SINGAPORE - After more than two decades of debate and deliberation, Singapore's first retirement living community will finally be built at Jalan Jurong Kechil.
Property developer World Class Land (WCL), a subsidiary of jewellery group Aspial Corp, told The Sunday Times last week that it plans to build the facility on a 10,170 sq m plot of land, roughly the size of 11/2 football fields.
It won a tender last November by offering close to $75 million for the 60-year leasehold land earmarked for residential use.
The tender documents said the developer is free to build private flats, condominium units or a retirement living community. At the time, WCL did not reveal which option it would take up.
Contacted last week, a spokesman said the company is excited about the project, but is not ready to reveal what will come up. "The details are still in the planning stage and subject to approval from the authorities," she said.
The project has to be completed within five years of the tender being awarded, which means by November in 2017.
A spokesman for the Urban Redevelopment Authority (URA) said the site was released with special conditions "to facilitate the development of a private retirement housing product by the market".
A choice of 30-year, 45-year or 60-year lease options, all shorter than the usual 99 years. The developer tendered for the 60-year option.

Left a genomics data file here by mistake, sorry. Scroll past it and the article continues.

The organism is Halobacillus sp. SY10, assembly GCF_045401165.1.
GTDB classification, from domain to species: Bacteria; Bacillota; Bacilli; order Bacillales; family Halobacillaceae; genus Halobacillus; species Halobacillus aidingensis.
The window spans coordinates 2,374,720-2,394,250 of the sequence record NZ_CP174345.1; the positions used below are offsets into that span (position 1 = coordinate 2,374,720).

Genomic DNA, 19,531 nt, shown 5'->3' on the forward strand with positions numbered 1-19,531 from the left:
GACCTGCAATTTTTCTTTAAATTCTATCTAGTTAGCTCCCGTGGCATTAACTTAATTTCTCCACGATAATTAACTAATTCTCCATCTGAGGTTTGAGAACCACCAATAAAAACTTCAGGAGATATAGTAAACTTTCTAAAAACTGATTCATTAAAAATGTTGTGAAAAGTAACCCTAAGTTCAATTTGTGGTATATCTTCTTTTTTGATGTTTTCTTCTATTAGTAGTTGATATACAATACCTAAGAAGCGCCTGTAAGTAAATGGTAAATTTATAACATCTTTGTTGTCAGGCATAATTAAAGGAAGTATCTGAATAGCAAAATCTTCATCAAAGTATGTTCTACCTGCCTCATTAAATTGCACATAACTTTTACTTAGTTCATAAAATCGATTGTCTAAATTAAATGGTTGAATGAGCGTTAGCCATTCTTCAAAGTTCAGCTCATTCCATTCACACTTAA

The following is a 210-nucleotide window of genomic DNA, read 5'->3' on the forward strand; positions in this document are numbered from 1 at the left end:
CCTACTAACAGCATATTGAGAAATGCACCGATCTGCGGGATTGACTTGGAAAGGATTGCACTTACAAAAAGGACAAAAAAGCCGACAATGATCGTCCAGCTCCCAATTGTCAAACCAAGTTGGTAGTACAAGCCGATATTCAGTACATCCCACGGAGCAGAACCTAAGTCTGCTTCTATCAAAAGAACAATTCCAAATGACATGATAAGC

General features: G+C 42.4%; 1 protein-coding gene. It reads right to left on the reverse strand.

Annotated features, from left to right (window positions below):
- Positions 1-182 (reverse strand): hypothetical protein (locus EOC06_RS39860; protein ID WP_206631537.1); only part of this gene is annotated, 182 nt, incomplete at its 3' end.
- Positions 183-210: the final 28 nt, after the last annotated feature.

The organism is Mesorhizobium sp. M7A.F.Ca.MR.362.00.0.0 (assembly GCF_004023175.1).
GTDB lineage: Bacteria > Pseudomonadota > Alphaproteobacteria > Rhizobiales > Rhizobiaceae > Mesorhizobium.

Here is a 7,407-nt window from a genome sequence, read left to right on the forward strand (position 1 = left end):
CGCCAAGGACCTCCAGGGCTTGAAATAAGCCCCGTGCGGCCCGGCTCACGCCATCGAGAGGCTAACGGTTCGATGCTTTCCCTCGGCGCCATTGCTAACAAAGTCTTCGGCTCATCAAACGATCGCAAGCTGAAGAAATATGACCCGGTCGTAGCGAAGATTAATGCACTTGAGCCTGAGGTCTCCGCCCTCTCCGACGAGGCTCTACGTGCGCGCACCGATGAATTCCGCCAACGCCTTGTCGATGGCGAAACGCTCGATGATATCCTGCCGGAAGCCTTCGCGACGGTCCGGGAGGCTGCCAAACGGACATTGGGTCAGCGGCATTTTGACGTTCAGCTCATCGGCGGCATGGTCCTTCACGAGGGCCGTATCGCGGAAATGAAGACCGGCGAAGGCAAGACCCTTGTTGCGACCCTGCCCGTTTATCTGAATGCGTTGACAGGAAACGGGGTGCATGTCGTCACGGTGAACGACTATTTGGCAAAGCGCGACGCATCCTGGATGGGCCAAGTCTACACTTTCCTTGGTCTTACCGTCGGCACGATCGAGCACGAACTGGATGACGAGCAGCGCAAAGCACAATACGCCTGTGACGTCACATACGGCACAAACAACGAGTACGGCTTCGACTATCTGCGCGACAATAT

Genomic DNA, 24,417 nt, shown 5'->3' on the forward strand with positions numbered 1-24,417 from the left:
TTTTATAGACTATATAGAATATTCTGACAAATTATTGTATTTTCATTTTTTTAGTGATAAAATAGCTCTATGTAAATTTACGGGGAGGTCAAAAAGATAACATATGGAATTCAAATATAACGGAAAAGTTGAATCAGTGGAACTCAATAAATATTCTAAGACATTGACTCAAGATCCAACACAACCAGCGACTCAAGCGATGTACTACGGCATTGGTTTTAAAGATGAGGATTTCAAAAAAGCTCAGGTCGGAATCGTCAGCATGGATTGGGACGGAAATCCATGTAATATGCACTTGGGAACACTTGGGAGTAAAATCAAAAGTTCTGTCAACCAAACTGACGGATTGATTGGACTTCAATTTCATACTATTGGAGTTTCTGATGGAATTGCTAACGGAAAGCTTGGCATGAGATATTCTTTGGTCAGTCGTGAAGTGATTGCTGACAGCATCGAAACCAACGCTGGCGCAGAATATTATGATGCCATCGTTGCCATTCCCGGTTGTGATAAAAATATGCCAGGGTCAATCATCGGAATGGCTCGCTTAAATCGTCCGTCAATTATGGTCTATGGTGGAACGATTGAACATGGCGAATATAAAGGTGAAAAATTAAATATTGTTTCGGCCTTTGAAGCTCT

Special provision of elder-friendly services. The developer, for instance, can use the 10 per cent bonus gross floor area to build services such as medical clinics and "communal living facilities" like activity rooms and a cafeteria or restaurant.
Removal of restrictions on the maximum number of units that can be built - popularly known as the "anti-shoebox rule". This will allow the developer to build smaller studio apartments popular in retirement communities overseas.
Singapore is among the fastest ageing countries in the world. The number of those aged 65 and above will nearly double over the next few years, from 352,000 in 2011 to 600,000 by 2020.
The news of the future development was applauded by retirees, like Mr Ngiam Tong Yuen, who have been waiting for such living options for years.
The engineer and his wife, Jean, who are in their mid-70s, live in a spacious bungalow in Braddell Heights. "This place is far too big for us," he said.
But a smaller flat is not all that he is looking for.
"A retirement community can offer seniors much-needed companionship from like-minded peers," said the father of two adult children.
"That's especially vital if, as you age, you lose your spouse or your friends."
Senior living champions such as Mr Tan Kee Hian, while equally excited, added a word of caution.
"A senior living facility is much more than building just a block of flats," said Mr Tan, who spent two years trying to raise capital to start a retirement village. Its value comes from the services, facilities and on-site care management, such as having a dedicated village manager to deliver high-quality services and nurture a community.
"I hope the developers pay heed not just to the housing needs but also the lifestyle and care services, which are what seniors want and value more."
While Mr Tan hopes more land with similar senior-friendly incentives will be made available for retirement villages, the authorities are taking a more cautious approach.
Said the URA spokesman: "We are monitoring the response and outcome of this pilot site before deciding whether more such sites will be released in future."
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